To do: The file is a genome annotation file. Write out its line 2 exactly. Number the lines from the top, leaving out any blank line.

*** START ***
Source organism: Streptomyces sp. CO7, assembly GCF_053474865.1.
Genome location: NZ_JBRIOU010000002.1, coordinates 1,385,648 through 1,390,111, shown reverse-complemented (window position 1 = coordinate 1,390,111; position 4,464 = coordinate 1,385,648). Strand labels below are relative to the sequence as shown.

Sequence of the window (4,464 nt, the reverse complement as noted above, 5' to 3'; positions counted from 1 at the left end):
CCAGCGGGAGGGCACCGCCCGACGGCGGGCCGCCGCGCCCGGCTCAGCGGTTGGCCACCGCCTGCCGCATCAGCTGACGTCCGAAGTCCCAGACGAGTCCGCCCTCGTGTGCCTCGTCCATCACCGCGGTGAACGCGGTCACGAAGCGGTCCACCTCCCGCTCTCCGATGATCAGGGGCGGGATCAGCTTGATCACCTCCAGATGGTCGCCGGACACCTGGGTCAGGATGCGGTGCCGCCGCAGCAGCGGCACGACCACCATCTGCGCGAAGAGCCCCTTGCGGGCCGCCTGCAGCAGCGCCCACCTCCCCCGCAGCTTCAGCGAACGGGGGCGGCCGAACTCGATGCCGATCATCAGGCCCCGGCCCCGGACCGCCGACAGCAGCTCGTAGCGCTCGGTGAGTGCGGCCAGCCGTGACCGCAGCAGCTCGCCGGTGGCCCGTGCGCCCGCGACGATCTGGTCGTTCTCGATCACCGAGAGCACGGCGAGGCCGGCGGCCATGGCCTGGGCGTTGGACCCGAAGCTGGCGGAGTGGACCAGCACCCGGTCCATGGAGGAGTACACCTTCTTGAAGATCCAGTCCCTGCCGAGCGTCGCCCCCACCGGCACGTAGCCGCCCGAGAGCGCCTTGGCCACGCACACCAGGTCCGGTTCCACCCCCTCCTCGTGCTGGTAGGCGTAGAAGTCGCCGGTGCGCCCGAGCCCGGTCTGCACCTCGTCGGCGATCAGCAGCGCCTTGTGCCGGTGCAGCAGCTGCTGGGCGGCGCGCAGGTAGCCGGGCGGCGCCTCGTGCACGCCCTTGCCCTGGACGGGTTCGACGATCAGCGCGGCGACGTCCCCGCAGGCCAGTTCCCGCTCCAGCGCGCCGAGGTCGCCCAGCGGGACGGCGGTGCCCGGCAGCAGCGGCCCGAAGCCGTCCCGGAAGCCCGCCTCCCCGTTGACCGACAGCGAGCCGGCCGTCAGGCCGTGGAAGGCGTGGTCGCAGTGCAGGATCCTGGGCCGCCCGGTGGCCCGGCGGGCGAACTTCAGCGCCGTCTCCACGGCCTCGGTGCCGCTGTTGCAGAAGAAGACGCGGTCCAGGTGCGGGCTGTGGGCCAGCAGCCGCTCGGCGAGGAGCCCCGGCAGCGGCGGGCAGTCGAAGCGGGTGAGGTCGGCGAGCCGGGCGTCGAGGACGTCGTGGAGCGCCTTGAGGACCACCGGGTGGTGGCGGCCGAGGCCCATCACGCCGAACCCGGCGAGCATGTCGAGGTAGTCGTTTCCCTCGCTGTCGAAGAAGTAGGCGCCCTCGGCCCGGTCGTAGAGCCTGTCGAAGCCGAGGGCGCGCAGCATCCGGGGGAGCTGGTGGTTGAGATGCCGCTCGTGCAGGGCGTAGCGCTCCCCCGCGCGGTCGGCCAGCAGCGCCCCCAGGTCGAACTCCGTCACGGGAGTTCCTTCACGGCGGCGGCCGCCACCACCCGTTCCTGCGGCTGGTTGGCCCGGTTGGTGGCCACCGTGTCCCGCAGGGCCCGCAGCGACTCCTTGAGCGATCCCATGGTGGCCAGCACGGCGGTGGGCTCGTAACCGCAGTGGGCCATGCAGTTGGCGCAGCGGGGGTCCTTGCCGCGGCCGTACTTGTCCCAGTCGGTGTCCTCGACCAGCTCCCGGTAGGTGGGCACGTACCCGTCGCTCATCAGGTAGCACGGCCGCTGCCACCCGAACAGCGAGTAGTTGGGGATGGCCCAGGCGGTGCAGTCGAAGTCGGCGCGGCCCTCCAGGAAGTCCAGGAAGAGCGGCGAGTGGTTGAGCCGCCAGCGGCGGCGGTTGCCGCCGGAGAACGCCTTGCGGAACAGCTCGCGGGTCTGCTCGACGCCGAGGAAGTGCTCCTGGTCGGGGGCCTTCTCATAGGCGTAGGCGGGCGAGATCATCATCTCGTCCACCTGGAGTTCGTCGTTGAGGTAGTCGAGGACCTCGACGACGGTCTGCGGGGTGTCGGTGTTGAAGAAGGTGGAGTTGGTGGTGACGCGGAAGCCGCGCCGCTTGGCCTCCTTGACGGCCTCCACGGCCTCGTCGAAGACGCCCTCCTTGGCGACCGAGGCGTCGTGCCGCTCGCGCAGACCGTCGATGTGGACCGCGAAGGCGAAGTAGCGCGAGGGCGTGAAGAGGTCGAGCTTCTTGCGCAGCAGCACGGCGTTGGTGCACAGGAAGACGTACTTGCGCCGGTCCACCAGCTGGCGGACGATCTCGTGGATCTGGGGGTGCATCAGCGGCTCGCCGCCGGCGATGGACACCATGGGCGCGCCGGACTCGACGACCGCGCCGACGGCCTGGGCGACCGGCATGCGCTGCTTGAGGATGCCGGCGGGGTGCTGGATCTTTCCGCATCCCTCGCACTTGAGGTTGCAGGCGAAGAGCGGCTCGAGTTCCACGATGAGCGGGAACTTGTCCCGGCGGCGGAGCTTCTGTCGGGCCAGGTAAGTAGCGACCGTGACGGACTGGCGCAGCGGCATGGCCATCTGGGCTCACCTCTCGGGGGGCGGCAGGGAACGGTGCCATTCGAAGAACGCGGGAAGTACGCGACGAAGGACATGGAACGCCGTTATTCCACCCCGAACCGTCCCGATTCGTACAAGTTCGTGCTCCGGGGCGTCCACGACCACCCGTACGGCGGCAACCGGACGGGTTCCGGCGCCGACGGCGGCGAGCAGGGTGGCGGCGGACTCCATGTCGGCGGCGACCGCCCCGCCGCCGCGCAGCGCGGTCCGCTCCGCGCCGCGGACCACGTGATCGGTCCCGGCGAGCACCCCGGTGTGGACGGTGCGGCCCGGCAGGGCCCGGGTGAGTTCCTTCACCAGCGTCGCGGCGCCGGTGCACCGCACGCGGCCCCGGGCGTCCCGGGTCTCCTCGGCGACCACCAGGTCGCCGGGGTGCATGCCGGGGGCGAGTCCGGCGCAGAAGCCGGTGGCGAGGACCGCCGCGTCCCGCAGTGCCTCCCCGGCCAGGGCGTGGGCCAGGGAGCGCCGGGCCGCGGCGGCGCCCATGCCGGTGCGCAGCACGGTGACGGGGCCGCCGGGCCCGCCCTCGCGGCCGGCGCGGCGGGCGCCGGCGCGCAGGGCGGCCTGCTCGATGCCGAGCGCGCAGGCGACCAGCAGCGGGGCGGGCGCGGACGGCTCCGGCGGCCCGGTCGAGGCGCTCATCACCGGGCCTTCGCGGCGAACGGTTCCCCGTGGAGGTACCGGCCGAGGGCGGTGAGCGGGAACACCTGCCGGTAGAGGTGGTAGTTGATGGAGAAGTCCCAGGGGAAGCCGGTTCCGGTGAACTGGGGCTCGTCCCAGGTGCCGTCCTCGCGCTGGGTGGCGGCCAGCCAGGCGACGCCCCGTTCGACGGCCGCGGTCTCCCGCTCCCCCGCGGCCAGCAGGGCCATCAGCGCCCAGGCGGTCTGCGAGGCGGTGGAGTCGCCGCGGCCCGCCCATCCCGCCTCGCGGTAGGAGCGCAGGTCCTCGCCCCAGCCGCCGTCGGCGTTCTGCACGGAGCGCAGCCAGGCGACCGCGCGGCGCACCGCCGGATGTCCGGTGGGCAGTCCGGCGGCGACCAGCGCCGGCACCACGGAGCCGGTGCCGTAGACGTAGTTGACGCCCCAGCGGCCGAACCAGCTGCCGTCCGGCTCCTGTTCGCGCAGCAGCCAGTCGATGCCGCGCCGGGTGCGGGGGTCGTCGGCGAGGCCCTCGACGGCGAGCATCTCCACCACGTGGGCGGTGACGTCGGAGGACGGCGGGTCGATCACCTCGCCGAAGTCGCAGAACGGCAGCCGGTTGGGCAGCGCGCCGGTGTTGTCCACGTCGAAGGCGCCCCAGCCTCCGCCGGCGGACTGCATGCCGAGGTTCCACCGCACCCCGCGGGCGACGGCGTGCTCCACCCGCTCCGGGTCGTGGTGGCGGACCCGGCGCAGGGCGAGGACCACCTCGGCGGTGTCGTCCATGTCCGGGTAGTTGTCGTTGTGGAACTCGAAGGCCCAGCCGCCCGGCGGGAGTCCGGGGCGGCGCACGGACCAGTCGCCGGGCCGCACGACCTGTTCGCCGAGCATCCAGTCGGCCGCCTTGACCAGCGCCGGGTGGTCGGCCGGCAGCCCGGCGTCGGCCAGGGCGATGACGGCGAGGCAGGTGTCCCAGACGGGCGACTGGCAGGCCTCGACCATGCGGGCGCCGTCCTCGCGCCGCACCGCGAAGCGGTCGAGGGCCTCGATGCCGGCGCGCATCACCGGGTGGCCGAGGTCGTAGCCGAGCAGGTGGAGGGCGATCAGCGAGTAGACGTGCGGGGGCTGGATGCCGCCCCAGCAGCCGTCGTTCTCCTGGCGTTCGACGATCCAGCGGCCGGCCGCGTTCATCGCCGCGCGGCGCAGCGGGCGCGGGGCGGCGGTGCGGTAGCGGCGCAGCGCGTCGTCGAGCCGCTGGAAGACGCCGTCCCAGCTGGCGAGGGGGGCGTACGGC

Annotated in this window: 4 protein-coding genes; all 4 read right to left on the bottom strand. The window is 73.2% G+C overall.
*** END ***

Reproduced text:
Genome location: NZ_JBRIOU010000002.1, coordinates 1,385,648 through 1,390,111, shown reverse-complemented (window position 1 = coordinate 1,390,111; position 4,464 = coordinate 1,385,648). Strand labels below are relative to the sequence as shown.